How to bid: The Einstein passport photograph is lot 76 in Bonhams‘s June 12, 2018 Fine Books and Manuscripts sale in New York.

 

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Text is copyright Sheila Gibson Stoodley. Image is courtesy of Bonhams.

 

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SOLD! An Exceptional Circa 1921 Print of Lewis Hine’s Powerhouse Mechanic Fetched $81,250 at Swann Auction Galleries

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Update: Lewis Hine’s Mechanic at Steam Pump in Electric Power House sold for $81,250.

What you see: Lewis Hine’s Mechanic at Steam Pump in Electric Power House, a photograph printed circa 1921. Swann Auction Galleries estimates it at $70,000 to $100,000.

Who was Lewis Hine? He was an American photographer who used his camera to document society in hopes of changing it for the better. He captured images of immigrants arriving at Ellis Island; child laborers in Southern cotton mills; and the workers who constructed the Empire State Building. Hine died in 1940 at the age of 66.

Where does Mechanic at Steam Pump in Electric Power House rank among Hine’s most iconic images? “It’s probably one of his most important, if not his most important. It’s a significant photo,” says Daile Kaplan, vice president of photographs and photobooks at Swann Auction Galleries.

Why is it such a strong image? “The visual appeal of the photo is rather direct and stunning,” she says. “It has harmony, it has visual balance, and at the same time, he positions the worker in a way that he’s controlling the machine. It reflects a new visual vocabulary that addresses the machine age, but it privileges the person with the machine.”

To what extent did Hine shape the appearance of this image? “The idea of the photographer arranging the subject is to some extent, to me, a specious issue,” she says. “Hine used a Graflex camera, a handheld camera that predated the 35 mm camera. It had technical aspects that may elude the 21st century viewer. The images are not easy to make. The Graflex is not a cell phone camera. It’s not on a tripod. It’s made of wood. It’s heavy. In all likelihood, flash powder was required for illumination. The image appeared in ground glass, upside down. It takes a bit of mental acuity just to frame the photograph. There were very different handling issues. Capturing an image in an informal manner was extremely difficult with a Graflex camera.”

Hine made several attempts at photographing a laborer using a wrench on a machine. Why did this particular one succeed so well? “The elements of the machine are writ large in this image, and the physicality of the laborer is very beautifully defined. And it shows how prescient Hine was,” she says, noting that he shot the image around 1921, when the phrase “machine age” was yet to be coined. “He was essentially visualizing a cultural idea, and was at the forefront of articulating it in a pictorial fashion. He understood and saw the trend before it was verified or confirmed.”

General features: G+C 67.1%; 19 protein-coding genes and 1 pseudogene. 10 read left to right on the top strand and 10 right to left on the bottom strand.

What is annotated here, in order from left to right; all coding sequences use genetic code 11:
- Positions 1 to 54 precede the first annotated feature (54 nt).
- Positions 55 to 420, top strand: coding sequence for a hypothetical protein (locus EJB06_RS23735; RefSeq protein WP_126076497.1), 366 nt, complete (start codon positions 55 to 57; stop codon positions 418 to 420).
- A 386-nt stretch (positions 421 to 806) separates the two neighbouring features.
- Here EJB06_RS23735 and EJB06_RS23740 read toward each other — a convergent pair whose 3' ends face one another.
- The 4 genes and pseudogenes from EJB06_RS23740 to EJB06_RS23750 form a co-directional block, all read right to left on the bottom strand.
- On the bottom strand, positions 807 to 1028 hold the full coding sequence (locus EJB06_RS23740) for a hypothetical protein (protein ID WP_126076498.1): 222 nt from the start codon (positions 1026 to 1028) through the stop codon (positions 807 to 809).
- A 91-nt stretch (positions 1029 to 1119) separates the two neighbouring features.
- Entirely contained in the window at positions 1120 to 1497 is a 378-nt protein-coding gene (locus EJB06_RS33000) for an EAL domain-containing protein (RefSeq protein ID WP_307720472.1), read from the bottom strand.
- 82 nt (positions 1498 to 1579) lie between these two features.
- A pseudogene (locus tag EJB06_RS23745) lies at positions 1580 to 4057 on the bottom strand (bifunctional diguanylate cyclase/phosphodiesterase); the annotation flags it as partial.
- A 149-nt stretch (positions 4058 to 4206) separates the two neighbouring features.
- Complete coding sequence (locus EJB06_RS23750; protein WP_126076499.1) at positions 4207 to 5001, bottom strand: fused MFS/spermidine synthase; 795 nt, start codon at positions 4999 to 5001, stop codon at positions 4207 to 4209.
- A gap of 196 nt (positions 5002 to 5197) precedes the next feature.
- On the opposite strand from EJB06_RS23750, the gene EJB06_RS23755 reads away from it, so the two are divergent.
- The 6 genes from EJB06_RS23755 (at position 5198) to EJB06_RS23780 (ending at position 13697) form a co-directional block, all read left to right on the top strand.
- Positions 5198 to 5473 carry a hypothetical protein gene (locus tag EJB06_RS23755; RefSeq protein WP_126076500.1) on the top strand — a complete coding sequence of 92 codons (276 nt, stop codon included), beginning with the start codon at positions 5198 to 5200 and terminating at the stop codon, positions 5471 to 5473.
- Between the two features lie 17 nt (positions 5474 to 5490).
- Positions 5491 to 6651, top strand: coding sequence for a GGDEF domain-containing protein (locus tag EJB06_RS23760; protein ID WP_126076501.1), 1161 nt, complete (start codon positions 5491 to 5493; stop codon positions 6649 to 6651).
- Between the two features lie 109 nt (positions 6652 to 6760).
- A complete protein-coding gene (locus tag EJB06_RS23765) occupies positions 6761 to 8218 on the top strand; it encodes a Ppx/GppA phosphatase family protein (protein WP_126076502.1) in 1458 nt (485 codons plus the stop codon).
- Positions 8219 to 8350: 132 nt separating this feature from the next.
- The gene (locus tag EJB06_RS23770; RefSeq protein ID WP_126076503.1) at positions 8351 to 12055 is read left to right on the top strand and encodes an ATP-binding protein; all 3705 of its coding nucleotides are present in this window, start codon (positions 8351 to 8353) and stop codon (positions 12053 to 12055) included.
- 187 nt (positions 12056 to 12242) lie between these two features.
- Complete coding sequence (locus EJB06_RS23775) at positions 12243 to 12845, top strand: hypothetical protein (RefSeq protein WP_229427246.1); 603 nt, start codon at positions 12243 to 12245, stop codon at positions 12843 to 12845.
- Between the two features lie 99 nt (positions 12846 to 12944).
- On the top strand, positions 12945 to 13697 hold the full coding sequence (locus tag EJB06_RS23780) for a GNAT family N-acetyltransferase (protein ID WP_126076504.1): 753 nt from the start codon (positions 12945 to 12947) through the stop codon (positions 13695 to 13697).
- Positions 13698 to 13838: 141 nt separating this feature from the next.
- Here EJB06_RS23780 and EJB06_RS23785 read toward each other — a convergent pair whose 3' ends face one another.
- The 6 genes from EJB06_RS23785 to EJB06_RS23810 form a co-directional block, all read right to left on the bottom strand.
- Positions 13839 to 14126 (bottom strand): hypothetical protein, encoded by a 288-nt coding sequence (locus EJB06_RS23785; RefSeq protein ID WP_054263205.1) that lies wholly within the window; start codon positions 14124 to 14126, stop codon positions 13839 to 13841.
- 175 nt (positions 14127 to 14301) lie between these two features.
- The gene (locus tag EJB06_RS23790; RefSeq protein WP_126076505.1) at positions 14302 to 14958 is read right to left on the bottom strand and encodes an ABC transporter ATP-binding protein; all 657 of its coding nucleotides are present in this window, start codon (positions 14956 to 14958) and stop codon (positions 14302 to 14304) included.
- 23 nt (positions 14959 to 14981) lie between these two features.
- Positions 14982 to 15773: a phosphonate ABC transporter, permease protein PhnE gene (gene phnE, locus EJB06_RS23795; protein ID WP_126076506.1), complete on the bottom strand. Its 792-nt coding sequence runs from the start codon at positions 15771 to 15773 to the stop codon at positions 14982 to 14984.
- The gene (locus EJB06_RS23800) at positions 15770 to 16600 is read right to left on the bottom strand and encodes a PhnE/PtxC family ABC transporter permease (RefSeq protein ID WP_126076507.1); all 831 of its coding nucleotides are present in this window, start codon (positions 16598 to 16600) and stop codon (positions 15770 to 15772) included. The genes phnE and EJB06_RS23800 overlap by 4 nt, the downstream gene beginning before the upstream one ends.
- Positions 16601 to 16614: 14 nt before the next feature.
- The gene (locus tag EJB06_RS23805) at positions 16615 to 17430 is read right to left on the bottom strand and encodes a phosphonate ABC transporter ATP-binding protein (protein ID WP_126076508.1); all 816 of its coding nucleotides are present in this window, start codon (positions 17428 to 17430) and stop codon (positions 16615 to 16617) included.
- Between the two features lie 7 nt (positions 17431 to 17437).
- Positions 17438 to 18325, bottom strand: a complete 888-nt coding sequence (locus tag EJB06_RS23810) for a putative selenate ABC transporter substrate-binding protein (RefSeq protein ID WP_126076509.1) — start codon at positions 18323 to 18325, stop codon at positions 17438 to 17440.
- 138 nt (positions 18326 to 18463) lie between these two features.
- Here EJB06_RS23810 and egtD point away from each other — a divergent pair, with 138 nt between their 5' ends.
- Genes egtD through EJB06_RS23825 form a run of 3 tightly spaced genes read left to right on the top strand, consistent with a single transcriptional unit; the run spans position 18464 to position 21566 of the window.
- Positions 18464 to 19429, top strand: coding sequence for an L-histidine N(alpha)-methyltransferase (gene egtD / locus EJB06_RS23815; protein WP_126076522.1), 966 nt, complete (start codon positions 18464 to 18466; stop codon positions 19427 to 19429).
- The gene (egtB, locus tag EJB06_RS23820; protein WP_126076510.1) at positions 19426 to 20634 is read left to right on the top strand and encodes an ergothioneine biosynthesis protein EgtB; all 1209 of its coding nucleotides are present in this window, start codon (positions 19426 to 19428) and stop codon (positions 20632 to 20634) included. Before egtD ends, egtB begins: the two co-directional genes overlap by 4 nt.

This print was made circa 1921–exceptionally early. Just how rare is it? “This is a very rare, very rare print, a stunning image,” she says, noting that it’s the first she’s handled a Mechanic photograph of this vintage. “In the body of work he produced during this time, it’s uncommon to find a stamp by Lewis Hine [the stamp mark reads ‘Hine’s Interpretive Photography, Hastings-on-Hudson’]. It’s extremely uncommon and rare and it has all the beauty of the finest photographs.”

There was no collectors’ market for photographs in 1921, and there wouldn’t be one for at least 50 years. Why might Hine have had this print made then? “Photographers are always making prints from their negatives,” she says. “Sometimes they give them to their family members or colleagues. He was important in the social welfare community, the progressive community. Undeniably, he would have been proud of this image. This picture is a real winner.”

Are there other prints of this image made at later dates? “I’ve seen others, but nothing as beautiful as this,” she says.

What makes this print so beautiful? “The detail, the clarity, the ability to coax out the middle tones of the black and white–I think this print really sings. It stands alone,” she says. “It’s in excellent condition. It’s a stunning representation of the image, and the print itself is gorgeous.”

Why else will this Hine photograph stick in your memory? “It’s such a privilege to handle a photograph like this. In some ways, it’s a once-in-a-lifetime opportunity,” Kaplan says. “I’ve published two books about Lewis Hine. It’s an extraordinary privilege.”

Is it the finest Lewis Hine photograph you’ve ever handled? “When you work in an auction house, everything you handle is your baby,” she says, laughing. “Let’s say I recognize the integrity and the value of this image.”

How to bid: Lewis Hine’s Mechanic at Steam Pump in Electric Power House is lot 60 in Swann’s Icons & Images: Photographs & Photobooks sale on February 15, 2018.